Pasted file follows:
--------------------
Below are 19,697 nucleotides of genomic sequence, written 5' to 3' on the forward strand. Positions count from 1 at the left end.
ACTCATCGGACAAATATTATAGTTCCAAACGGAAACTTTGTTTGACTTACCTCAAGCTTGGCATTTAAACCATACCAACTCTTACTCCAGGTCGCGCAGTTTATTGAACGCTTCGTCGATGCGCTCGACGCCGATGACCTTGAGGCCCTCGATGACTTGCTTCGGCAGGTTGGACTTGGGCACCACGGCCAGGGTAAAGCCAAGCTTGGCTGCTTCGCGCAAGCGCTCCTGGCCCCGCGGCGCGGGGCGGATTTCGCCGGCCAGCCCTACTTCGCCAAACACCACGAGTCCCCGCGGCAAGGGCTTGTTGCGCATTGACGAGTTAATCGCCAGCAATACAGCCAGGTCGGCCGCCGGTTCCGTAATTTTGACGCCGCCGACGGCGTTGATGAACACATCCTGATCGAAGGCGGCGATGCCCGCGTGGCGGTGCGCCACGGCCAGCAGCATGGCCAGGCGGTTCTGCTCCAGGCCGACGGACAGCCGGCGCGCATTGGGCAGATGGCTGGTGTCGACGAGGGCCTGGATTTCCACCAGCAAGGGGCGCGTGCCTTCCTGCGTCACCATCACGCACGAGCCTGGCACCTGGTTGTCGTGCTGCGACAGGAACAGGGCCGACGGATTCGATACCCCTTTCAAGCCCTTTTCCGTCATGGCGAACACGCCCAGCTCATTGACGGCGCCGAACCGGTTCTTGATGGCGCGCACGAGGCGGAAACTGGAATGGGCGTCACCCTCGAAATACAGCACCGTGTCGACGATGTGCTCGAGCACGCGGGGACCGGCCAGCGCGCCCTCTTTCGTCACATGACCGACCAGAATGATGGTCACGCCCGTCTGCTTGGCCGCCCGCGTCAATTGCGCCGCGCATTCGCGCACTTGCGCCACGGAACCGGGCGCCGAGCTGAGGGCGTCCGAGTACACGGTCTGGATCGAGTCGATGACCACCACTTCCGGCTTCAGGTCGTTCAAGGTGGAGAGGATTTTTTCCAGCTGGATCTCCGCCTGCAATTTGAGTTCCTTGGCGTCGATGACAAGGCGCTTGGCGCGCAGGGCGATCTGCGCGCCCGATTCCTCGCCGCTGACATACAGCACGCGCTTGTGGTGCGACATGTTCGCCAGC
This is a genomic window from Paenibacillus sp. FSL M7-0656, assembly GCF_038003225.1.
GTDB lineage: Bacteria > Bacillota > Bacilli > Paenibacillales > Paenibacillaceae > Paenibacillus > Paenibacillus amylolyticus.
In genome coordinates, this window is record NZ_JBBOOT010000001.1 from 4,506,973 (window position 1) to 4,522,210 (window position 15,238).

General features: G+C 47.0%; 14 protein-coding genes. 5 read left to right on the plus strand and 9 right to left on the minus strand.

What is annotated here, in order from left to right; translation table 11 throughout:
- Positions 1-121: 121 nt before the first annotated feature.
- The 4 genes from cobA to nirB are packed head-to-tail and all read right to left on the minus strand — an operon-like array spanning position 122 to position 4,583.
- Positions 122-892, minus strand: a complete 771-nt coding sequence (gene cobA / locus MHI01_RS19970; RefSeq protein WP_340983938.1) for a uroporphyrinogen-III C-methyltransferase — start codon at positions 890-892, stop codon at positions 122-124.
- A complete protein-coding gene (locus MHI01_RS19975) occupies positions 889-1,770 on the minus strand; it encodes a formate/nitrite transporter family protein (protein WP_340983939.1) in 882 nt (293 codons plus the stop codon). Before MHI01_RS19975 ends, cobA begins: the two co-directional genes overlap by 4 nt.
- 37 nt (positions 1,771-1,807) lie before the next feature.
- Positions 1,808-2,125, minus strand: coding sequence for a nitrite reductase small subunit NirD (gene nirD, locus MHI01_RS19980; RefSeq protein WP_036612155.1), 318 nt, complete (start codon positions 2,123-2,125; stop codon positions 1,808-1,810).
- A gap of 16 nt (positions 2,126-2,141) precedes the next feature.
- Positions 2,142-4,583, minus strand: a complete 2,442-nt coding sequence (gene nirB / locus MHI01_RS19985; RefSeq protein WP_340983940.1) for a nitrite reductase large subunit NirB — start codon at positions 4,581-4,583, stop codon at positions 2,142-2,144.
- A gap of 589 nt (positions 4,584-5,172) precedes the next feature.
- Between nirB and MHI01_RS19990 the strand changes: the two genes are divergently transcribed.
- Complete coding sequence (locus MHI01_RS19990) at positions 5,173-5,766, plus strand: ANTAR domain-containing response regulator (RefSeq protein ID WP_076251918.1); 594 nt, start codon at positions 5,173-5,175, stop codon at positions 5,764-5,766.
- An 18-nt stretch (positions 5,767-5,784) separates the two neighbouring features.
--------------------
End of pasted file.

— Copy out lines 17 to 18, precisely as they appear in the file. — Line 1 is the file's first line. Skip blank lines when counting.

- Between nirB and MHI01_RS19990 the strand changes: the two genes are divergently transcribed.
- Complete coding sequence (locus MHI01_RS19990) at positions 5,173-5,766, plus strand: ANTAR domain-containing response regulator (RefSeq protein ID WP_076251918.1); 594 nt, start codon at positions 5,173-5,175, stop codon at positions 5,764-5,766.